tfarny Poster Extraordinaire

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    Just wanted to add that if your bridge really was 1mm off to the side, your strings would be a mess on the upper frets, almost hanging off the side of the neck. You don't provide a pic of the neck with string alignment, but I assume that is not the case? Then your bridge is in the right spot.
     
  11. brookdalebill

    brookdalebill Tele Axpert Ad Free Member

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    It wouldn’t bug me.
     
  12. Allen Peterson

    Allen Peterson Tele-Meister

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    You may not be able to see it very well, but the pick guard on my 1985 mij 62ri is off center with the tail piece. It doesn't affect the sound or playability. You can see the strings line up nicely with the dots on the neck and the pole pieces on the pickup. You know, I've never had anyone come up to me and point this out as a flaw. Guess I'll leave it alone.
    RedTele.jpg
     
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  13. scelestus

    scelestus Tele-Holic

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    I would put string spacing relative to the edges of the fingerboard before anything else on bridge spacing. That's a playability issue, and if they got that right then maybe it's the pickguard that's off.

    Based on the photos, if that plays well and sounds good I'd keep it.
     
  14. Peegoo

    Peegoo Poster Extraordinaire

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    This issue is quite common with Fenders. Look at a string of them in a shop and probably 8 out of 10 will be off enough that you can immediately see it.

    These guitars are modular in nature and are assembled from many different parts. Based on what I know about this stuff, they make their parts on a wide range of machines--new machines and some that are quite old but still working. This method creates loose tolerances and you get the results you have there. The problem is far less common on CS Fenders, but I've seen a few like yours.

    [​IMG]

    CNC and automated production processes are super accurate, but these sorts of products require hand fitting to be as close to perfect as possible. This hand fitting drives up production cost and ultimately retail cost. This is why super-high-end/moocho deenero guitars, e.g., PRS, rarely if ever (I've never seen it) have these kinds of issues because there is a crap ton of hand fitting that happens on them. Poor fitment occasionally occurs with Gibson; this is why you always need to 'cherry pick' a Gibson.

    You can order a PRS or Knaggs strictly by photographs and you'll know it will be as perfect as can be, but you're paying for that. I know Fenders are expensive too, but that is how the market prices them. You'd expect them to be better (more consistent), but they're not.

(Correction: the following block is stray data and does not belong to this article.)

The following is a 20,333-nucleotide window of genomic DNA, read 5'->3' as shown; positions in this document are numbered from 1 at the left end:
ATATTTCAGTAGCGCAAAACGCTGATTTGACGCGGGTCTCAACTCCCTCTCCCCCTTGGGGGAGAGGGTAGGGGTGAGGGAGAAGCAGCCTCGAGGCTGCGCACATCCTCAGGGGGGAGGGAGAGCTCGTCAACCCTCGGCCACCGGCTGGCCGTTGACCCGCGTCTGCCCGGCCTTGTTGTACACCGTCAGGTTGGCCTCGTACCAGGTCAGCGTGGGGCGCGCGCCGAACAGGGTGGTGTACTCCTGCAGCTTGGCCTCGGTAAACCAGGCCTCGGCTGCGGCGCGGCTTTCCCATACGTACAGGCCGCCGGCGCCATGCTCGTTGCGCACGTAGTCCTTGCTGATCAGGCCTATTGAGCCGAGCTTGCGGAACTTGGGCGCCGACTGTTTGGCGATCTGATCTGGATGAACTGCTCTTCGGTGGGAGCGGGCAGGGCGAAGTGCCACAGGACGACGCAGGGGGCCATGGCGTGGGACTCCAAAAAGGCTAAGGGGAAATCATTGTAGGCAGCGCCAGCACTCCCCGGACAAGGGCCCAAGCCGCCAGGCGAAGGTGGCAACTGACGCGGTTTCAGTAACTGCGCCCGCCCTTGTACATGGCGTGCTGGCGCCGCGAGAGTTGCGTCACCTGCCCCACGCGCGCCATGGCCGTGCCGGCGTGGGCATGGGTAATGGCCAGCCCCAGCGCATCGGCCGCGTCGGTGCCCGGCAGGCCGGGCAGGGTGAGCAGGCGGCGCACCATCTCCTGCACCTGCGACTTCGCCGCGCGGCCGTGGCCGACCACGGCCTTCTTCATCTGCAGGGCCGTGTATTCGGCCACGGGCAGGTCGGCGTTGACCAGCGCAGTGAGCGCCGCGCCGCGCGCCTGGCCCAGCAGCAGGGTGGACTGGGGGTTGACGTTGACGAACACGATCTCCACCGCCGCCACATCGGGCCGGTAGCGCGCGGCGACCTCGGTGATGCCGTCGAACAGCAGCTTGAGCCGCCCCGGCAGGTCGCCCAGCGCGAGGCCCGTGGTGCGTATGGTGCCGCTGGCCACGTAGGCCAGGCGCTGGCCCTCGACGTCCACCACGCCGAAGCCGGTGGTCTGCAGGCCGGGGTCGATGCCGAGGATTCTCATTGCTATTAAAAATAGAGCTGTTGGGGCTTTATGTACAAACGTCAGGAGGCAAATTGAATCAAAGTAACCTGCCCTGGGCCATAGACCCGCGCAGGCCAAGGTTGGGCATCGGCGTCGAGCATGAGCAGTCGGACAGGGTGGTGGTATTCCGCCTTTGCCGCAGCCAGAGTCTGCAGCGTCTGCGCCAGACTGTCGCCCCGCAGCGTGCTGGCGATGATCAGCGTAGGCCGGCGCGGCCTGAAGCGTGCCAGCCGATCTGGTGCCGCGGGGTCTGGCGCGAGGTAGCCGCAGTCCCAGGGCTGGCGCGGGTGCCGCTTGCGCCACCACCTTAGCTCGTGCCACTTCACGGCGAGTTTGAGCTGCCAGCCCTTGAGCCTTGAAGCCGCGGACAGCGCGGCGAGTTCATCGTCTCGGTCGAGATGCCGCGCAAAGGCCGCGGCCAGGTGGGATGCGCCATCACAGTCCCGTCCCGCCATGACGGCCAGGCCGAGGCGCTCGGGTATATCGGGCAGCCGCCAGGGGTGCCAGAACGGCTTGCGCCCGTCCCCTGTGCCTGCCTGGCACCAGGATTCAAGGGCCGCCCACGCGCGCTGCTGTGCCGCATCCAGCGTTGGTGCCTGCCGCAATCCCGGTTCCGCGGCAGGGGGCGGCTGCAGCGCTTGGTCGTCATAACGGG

15. Killing Floor

    Killing Floor Friend of Leo's

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    I see the gap and the non-parallel lines. I get it. But that's pretty common.
     
  16. G.Rotten

    G.Rotten Tele-Afflicted

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    I always find it funny that people don't like the idea of CNCs being used because an expensive guitar should be "Hand made". Then when there is a human error it's then end of the world.

    The worst example of poor craftsmanship I ever saw was on my Gibson Custom Shop ES-137. I have a thing for Gibsons with gold hardware and it had Chrome. One day I was poking around thinking of changing everything to gold. When I took off the pickguard I saw that they had tried 5 or 6 times to line everything up as there were multiple filled pickup mount holes hidden by the pickguard. I honestly don't even know how that's possible. Bring your kid to the Custom Shop Day?

    But man.....was it a nice guitar!!!!
    CIMG5854-1.jpg
     
    Last edited: Jun 5, 2021
  17. trev333

    trev333 Telefied Ad Free Member

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    If you like all other aspects of the guitar... take the pickguard off during your next string change, get a small file and trim the guard to even the gap.... done..:)

    it's only plastic.... ;)
     
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  18. AtlanticCity83

    AtlanticCity83 TDPRI Member

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    My MIM Classic 50s doesn't have a gap at the neck pocket, the strings run perfectly over the polepieces and the bridge itself is aligned straight.

    But a Baja I've owned had a bridge which wasn't aligned well. But...: The guitar itself was set up great as well, the strings ran straight over the polepieces, etc., p.p.

    I think "made in USA" doesn't make it a better guitar. If it's too annoying, sell it and check out another Telecaster.
     
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  19. richiek65

    richiek65 Poster Extraordinaire

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    CP60s? I have the same guitar
     
  20. Jupiter

    Jupiter Telefied Ad Free Member

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    If the strings line up right over the neck and pole pieces, and it intonates well, I wouldn’t think about it anymore.